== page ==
Supply Chain Innovation

Colleges & Universities

Most students take pride in their universities and like to demonstrate school spirit. From t-shirts, sweatpants and hats, to baking accessories, golf equipment and headphones, students and alumni buy many products bearing their school's logo. Even as they enjoy these products, students and alumni also care that college-logoed products are manufactured in a facility that respects its workers and treats them well. FLA university affiliates are committed to ensuring that fair labor standards and human rights are respected wherever their branded merchandise is produced. FLA-affiliated universities require their licensees — any company manufacturing products bearing the school's marks or logo — to commit to the FLA Workplace Code of Conduct. Licensees are required to meet strict standards, and to develop social compliance systems that identify risks to workers and fix problems quickly when they are identified. FLA provides tools for college and university officials to monitor the performance of their licensees. Is your school involved? Find out below.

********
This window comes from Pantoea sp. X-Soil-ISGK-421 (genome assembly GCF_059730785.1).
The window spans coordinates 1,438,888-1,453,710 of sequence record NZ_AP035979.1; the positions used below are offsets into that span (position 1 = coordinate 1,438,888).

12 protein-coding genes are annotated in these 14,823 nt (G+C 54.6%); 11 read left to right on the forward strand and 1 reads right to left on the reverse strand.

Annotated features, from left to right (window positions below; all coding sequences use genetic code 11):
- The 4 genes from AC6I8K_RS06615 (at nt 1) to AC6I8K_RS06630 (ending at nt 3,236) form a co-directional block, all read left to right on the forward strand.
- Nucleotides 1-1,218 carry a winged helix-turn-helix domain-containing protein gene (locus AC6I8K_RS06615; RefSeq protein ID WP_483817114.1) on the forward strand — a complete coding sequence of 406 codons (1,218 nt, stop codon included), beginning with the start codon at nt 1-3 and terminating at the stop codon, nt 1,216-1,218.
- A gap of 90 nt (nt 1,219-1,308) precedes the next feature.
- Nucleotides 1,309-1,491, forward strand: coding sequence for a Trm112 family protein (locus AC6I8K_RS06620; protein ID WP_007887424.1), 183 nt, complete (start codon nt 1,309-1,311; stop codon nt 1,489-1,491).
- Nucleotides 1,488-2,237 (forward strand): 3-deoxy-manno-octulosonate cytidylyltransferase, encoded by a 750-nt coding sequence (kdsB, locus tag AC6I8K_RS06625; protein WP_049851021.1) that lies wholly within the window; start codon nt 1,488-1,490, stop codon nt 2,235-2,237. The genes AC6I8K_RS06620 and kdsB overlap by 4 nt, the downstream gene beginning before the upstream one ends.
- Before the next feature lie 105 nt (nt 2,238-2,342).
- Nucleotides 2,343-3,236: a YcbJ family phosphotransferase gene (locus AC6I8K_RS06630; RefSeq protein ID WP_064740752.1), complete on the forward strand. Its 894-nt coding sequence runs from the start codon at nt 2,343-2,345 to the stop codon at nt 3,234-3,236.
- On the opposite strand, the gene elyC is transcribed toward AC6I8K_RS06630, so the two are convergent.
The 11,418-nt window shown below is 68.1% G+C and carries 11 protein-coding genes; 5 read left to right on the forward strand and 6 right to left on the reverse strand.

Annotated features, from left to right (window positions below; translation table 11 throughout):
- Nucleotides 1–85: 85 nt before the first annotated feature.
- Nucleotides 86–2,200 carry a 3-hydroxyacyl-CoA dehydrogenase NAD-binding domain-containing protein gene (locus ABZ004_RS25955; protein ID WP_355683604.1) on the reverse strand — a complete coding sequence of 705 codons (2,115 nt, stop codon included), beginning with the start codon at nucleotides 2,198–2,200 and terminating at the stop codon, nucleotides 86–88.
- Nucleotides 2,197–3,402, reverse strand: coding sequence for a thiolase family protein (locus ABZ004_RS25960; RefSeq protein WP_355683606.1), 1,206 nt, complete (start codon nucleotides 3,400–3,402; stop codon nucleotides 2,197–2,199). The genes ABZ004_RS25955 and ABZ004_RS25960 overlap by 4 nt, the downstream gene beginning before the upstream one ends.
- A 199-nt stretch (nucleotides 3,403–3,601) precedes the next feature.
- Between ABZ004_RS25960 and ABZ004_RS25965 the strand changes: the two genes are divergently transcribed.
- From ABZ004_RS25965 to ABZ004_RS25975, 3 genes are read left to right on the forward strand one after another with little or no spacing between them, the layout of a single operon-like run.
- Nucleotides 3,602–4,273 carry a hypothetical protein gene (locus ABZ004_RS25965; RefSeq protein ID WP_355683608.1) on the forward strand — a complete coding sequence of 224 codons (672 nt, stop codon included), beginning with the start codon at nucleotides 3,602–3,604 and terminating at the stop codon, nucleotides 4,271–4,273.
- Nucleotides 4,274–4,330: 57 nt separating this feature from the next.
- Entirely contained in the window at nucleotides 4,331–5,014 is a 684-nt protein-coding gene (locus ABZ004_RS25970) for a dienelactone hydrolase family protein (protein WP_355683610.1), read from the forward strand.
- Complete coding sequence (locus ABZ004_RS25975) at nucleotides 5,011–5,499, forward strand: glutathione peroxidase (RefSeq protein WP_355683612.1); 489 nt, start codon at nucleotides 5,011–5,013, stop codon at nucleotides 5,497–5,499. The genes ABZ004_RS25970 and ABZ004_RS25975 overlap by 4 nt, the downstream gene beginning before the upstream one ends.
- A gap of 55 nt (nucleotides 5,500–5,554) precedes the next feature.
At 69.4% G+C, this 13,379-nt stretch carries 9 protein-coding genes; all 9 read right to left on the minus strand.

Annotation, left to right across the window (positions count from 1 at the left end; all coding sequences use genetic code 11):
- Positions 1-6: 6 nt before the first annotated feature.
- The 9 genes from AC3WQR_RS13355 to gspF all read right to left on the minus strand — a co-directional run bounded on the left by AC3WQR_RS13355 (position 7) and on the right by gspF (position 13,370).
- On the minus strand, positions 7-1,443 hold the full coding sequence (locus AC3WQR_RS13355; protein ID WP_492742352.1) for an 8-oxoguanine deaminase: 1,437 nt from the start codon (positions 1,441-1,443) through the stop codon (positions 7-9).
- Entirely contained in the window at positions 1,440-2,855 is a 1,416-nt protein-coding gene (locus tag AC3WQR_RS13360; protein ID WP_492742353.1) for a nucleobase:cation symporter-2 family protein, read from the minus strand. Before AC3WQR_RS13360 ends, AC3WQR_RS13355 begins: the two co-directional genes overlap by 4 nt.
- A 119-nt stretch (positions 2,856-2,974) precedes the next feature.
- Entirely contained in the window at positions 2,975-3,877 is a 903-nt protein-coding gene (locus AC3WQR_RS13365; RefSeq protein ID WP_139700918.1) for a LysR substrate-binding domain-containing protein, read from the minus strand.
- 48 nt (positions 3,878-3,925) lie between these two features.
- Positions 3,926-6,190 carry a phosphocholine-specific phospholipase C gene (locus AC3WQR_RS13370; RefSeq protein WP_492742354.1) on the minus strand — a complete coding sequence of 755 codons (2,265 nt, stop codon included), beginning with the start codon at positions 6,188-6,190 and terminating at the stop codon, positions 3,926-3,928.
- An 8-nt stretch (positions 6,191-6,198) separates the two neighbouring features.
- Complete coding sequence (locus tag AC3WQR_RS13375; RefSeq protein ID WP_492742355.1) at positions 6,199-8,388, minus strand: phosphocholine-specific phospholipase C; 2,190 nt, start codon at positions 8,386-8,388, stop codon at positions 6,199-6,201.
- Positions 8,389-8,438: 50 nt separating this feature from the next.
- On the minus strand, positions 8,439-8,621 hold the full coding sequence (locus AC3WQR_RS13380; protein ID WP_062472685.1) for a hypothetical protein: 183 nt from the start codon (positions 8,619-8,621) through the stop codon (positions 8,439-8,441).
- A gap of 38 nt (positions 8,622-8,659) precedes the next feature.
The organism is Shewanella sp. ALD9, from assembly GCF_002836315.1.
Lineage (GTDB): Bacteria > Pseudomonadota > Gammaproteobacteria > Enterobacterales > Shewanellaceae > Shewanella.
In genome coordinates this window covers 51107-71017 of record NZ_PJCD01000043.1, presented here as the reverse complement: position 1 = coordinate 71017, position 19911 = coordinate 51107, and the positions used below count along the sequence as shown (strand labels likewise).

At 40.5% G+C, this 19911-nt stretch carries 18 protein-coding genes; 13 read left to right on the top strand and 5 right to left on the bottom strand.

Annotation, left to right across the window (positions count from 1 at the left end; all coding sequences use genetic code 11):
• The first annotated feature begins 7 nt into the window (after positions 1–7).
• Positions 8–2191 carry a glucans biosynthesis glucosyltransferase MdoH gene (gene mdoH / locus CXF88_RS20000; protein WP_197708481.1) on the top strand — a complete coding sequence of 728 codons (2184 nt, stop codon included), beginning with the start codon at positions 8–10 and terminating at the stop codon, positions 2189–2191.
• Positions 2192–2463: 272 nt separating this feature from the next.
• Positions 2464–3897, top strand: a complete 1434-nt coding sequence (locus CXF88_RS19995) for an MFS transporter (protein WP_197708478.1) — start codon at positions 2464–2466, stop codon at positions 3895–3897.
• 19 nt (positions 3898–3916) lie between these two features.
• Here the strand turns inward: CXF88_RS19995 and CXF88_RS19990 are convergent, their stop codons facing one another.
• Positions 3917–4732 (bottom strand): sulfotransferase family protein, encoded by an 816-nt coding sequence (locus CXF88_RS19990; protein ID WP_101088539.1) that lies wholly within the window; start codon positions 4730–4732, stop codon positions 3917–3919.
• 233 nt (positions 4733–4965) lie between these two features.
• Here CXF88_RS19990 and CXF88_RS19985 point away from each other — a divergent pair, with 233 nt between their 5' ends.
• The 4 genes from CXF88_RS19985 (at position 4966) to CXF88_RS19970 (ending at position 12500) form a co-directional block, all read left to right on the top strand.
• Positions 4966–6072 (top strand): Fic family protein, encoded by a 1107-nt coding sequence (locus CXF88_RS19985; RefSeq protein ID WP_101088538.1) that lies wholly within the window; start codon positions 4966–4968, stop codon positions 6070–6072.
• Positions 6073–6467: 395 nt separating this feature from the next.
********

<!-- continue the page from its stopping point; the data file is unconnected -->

Each college and university affiliated with FLA have a representative on FLA’s University Advisory Council (UAC), which elects representatives to the FLA Board of Directors and advises on policy matters and monitoring activities.



About the school's commitment to protecting workers' rights and the FLA Workplace Code of Conduct: In addition to any other monitoring provisions or practices which the University of Arizona my require, including but not limited to those developed by or to be developed by the FLA, CLC, or other programs in which the University elects to participate, the University further requires that as part of its overall Code compliance and monitoring program, licensees will accommodate unannounced visits to, and unannounced independent monitoring of, factories selected without the participatio

About the school's commitment to protecting workers' rights and the FLA Workplace Code of Conduct: UCLA is fully committed to protecting workers rights. In 1998, all ten UC campuses were among the first universities to adopt a Workplace Code of Conduct. UCLA works with the FLA on programs to assess the ability of its licensees to enforce the UC Code of Conduct and provide transparency on factories used to make licensed merchandise.